My biggest concern with my rave was that people wouldn't believe me, that they'd think it was just my friendship kicking in and biasing my opinion, no matter how much I bent over backwards to explain why I was trying my best to be objective and honest, that being otherwise would risk(in) my credibility for future reviews. Sometimes I am, admittedly, biased, but I state that. In this case, I was being absolutely objective and honest.
I now point you to the first paragraph in a review of the book by the Associated Press, published yesterday.
"If there was an Academy Award for movie books, Victoria Riskin would be making room beside the Oscar her father won for writing the romantic comedy classic 'It Happened One Night.' Part biography, part Hollywood history, part love story, Riskin’s memoir about her parents is captivating and poignant."
And it ends with --
"A psychologist who turned to writing and producing for television, Victoria Riskin enhances her family history with delightful (and sometimes damning) vignettes of movie people. With readers she shares a special sense of discovery: seeing a parent try to find their place and hoping to love and be loved when they get there. Just like in the movies."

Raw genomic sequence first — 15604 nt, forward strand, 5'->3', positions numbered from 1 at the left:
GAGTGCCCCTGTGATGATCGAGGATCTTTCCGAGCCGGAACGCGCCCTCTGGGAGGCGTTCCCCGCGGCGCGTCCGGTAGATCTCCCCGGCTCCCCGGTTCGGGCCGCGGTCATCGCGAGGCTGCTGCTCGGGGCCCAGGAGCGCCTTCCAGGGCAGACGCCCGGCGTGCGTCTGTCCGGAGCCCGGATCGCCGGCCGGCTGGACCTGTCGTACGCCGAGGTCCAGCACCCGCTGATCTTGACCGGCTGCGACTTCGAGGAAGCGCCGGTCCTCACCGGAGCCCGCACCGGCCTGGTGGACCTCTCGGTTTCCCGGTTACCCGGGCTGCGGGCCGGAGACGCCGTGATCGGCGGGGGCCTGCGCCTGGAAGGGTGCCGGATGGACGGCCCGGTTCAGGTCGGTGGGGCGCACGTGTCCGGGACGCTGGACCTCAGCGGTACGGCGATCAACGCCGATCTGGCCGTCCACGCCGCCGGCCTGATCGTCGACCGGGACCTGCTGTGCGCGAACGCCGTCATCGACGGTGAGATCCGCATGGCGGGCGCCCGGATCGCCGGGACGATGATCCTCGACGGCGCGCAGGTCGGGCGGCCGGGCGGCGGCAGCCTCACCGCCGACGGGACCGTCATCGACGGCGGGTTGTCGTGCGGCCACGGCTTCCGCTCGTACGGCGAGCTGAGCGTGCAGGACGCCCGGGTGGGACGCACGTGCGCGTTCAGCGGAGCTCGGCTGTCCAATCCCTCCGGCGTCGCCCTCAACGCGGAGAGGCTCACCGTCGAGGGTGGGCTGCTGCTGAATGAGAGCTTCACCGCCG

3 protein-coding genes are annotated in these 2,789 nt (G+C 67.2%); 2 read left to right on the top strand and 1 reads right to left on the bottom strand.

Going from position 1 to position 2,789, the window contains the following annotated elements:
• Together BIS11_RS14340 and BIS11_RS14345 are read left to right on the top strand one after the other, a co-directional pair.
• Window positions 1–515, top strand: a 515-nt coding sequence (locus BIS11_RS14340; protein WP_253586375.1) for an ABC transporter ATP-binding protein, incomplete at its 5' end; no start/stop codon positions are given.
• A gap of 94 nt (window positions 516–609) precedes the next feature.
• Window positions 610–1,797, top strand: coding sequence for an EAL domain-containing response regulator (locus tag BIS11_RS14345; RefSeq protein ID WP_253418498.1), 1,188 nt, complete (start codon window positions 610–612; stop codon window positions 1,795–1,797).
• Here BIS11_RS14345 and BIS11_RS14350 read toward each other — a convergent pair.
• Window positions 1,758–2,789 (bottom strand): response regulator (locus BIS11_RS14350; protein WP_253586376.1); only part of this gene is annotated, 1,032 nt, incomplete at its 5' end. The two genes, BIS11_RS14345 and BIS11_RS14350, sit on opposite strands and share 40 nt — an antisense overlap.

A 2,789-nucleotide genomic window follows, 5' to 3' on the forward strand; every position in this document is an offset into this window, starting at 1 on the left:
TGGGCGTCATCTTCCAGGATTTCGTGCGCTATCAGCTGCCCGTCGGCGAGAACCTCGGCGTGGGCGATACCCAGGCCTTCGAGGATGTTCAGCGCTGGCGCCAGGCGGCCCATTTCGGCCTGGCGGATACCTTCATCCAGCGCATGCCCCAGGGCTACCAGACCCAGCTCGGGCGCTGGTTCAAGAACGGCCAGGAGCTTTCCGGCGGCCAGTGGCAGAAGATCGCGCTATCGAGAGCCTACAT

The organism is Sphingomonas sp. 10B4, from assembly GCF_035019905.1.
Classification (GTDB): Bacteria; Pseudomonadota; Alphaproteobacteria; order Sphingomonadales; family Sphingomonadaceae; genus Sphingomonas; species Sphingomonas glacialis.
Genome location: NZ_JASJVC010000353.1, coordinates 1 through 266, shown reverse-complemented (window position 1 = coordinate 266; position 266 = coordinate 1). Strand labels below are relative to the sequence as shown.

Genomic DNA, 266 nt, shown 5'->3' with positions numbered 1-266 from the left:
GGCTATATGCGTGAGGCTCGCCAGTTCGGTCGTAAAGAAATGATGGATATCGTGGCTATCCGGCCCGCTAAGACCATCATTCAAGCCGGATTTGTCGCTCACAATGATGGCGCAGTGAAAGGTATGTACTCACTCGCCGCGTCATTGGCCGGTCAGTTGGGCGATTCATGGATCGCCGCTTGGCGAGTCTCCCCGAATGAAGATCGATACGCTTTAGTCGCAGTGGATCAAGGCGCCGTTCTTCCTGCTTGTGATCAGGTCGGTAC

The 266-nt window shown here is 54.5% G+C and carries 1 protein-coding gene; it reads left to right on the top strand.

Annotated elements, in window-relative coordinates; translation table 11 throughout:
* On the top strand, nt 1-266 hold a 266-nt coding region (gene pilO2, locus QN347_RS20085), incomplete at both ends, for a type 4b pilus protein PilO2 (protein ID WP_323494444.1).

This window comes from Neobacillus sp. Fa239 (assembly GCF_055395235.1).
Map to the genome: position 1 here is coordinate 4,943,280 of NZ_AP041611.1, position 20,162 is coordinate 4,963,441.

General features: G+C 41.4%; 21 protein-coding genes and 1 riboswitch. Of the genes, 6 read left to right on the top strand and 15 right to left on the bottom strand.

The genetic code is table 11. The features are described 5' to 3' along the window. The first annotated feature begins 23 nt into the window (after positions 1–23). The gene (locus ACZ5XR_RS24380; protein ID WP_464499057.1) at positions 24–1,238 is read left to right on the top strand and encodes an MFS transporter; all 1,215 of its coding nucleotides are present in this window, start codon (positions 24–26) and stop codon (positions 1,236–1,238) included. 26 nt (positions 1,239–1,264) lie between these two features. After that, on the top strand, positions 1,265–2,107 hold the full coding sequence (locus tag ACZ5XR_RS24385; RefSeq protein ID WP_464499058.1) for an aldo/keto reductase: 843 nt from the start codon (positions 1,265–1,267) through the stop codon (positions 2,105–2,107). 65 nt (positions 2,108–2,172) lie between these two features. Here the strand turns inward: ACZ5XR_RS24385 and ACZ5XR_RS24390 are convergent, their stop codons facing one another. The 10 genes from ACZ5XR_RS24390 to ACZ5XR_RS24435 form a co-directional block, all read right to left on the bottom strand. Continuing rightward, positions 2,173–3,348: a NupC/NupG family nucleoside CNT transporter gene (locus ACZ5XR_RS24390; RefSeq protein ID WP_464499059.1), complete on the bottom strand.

And if that isn't enough, here's the first paragraph of the book's rave review in the Wall Street Journal --
"To know Fay Wray was to adore her. She had a joyous, jubilant personality and retained her can-do outlook to the end, living until she was 96 despite a life that offered more than her fair share of problems. In 'Fay Wray and Robert Riskin,' Victoria Riskin remembers her parents with warmth and a perceptible touch of melancholy.
Told you so, told you so, told you so.